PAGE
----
Long in action in 2011.
Long in action in 2011

The majority of the fallout from Essendon’s controversial drugs saga has been well documented by the media. However, what hasn’t been well covered is the impeding impact that it has on Esssendon’s prospective father/son selections.

As part of the accepted sanctions handed down by the AFL, the Bombers were stripped of access to all father/son eligible selections in 2013 and 2014. Many have cited this as unfair to the sons-of-guns who won’t have the same opportunity as their famously fathered peers to continue the legacy at their family club.

Todd Vander Harr, Callum Daniher, Daniel Thomson and Jydon Neagle were always likely to be overlooked in last year’s draft, for reasons inclusive of injury and inconsistency, which meant that the Bombers didn’t really feel the effects of the first of their two-year draft punishment.

But Jake Long, the son of 1993 Norm Smith medalist and dual premiership player Michael, is eligible in 2014. The highly anticipated youngster has been tracked by the football media and Essendon fans from as early as age 14, and now it appears that the waiting game supporters have been subjected to will end unhappily. Unlike the names listed above,  you can believe the hype over Long, because he is a beauty. The carry on effect of the punishment into 2014 could now be heartbreaking for one of Essendon’s favourite sons.

At 190cms and just 72 kilograms, Long is a rangy midfielder, blessed with speed, poise and a strong marking ability akin to Scott Pendlebury.  Although he still has work to do on his game, the upside is enormous, which is why 17 other clubs will be looking strongly at him. It’s sad when you consider that the only jumper he should be wearing is an Essendon one.

The issue here is that the Bombers can only bid their third-round selection for one of their father/son picks under the sanctions. As such, if another club offered up a second round pick for Long, they would gain exclusive rights to the talented midfielder, meaning the Bombers lose out. Conversely, the Bombers cannot bid for another club’s father/son, should a suitable player take their fancy.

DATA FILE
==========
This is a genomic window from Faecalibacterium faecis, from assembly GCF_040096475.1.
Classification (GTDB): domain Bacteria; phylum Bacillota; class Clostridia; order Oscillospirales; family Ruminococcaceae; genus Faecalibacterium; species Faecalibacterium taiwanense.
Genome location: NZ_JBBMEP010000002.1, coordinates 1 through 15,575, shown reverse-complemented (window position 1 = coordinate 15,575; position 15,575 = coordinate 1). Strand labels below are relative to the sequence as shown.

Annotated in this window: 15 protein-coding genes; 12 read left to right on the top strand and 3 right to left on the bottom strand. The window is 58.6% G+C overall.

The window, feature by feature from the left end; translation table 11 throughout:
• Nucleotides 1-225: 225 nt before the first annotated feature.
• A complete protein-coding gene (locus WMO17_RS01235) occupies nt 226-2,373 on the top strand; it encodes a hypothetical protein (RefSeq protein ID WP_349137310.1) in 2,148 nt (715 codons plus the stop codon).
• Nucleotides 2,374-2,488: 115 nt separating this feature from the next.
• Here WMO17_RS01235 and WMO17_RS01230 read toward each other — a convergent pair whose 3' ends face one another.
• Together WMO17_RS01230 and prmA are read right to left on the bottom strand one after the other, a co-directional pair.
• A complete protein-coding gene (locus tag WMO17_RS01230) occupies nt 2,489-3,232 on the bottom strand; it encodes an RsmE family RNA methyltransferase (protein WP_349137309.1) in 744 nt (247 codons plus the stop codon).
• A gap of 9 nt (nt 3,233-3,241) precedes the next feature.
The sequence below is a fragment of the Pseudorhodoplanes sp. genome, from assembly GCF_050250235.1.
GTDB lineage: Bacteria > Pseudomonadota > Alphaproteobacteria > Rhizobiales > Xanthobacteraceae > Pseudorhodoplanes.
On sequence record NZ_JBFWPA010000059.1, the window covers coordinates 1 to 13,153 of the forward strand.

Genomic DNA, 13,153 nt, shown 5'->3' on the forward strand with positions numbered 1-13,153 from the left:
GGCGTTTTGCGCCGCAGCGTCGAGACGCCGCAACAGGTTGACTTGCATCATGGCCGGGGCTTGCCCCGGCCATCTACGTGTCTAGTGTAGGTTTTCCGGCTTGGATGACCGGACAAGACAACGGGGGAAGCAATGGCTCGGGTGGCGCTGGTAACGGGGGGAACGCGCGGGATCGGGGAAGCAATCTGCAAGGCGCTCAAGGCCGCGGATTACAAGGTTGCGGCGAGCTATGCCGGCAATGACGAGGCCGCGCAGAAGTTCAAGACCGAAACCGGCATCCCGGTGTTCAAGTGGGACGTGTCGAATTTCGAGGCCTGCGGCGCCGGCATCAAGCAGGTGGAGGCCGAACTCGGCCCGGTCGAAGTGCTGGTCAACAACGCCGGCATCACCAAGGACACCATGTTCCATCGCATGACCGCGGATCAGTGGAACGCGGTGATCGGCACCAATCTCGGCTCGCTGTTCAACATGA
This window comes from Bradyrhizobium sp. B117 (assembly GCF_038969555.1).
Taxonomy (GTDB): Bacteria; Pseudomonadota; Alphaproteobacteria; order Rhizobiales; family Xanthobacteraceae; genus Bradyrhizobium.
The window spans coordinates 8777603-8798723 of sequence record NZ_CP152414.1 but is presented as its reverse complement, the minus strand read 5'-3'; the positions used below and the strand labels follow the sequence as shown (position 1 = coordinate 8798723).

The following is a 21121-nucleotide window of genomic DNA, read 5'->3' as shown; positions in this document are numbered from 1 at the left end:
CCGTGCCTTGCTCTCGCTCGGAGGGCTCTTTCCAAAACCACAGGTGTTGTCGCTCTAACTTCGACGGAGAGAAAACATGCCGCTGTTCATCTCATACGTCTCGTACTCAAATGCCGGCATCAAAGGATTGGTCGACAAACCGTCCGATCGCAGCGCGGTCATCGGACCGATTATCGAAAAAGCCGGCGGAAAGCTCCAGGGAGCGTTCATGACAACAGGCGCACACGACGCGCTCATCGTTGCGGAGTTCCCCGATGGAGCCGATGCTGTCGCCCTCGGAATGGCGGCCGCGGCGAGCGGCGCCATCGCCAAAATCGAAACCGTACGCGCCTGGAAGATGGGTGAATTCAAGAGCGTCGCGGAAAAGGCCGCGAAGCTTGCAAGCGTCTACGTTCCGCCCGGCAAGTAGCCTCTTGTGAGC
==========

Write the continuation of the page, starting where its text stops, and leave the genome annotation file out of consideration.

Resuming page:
In hindsight, the Bombers are lucky in a sense that none of the eligible father/son selections this year are worth a first round pick. There is no Joe Daniher on the horizon, but that isn’t to say that the young talent on offer for the Bombers’ can’t be developed, and won’t go on to play AFL football.

There is cause to argue that depending on how Long’s season pans out, he will be a suitable second round selection. However, he is not playing TAC Cup Football this year, which makes it harder for recruiters to keep closer tabs on him and assess his development in the country’s best Under 18 system.

Whilst he will feature for the Northern Territory in this year’s National Championships in May, the Northern Territory features in division two of the championships. How he matches up during the crossover rounds, where the division two sides play two sides from division one, will have a big influence on his draft stocks. Long will play for Scotch College in the prodigious APS system, but school football is not considered an accurate measure of a player’s stocks at draft time..

This means that, despite the controversy, the sparse exposure that other clubs will have to Long in his penultimate year of junior development could ultimately favour the Bombers and lead to Long slipping down the draft order.

Further good news is that there is a raft of baby Bombers approaching the 2015 National Draft, with names that would be some of the first cabs off the rank in the 1980’s honour list.

Harvey Daniher, the son of Chris, and Tom Wallis, the son of Dean, both feature on the Calder Cannons’ list in the TAC Cup in 2014. Daniher is 189 cm and 88 kg utility that has plenty of versatility, whilst Wallis is a slight 182 cm, 70 kg wingman who is a long, neat kick of the footy.

Jett Bewick, the son of Eastern Ranges TAC Cup coach Darren Bewick will be eligible next year, as will Matthew Neagle, the son of Merv.

All is not lost, but the fact that Essendon’s budding father/son prospects had to be impacted as part of a saga they had nothing to do with does not sit well with me.

You could rightfully argue that the Bombers deserve all they get for their controversial drug program. But is it right that the sons of yesteryears champions form part of the collateral? I don’t think so.


  1. Well written Paige.

    These kids have done nothing wrong, I think it is a ashame they for the comission to put this barrier in the way of them aspiring to continue family tradition.

Comments are closed.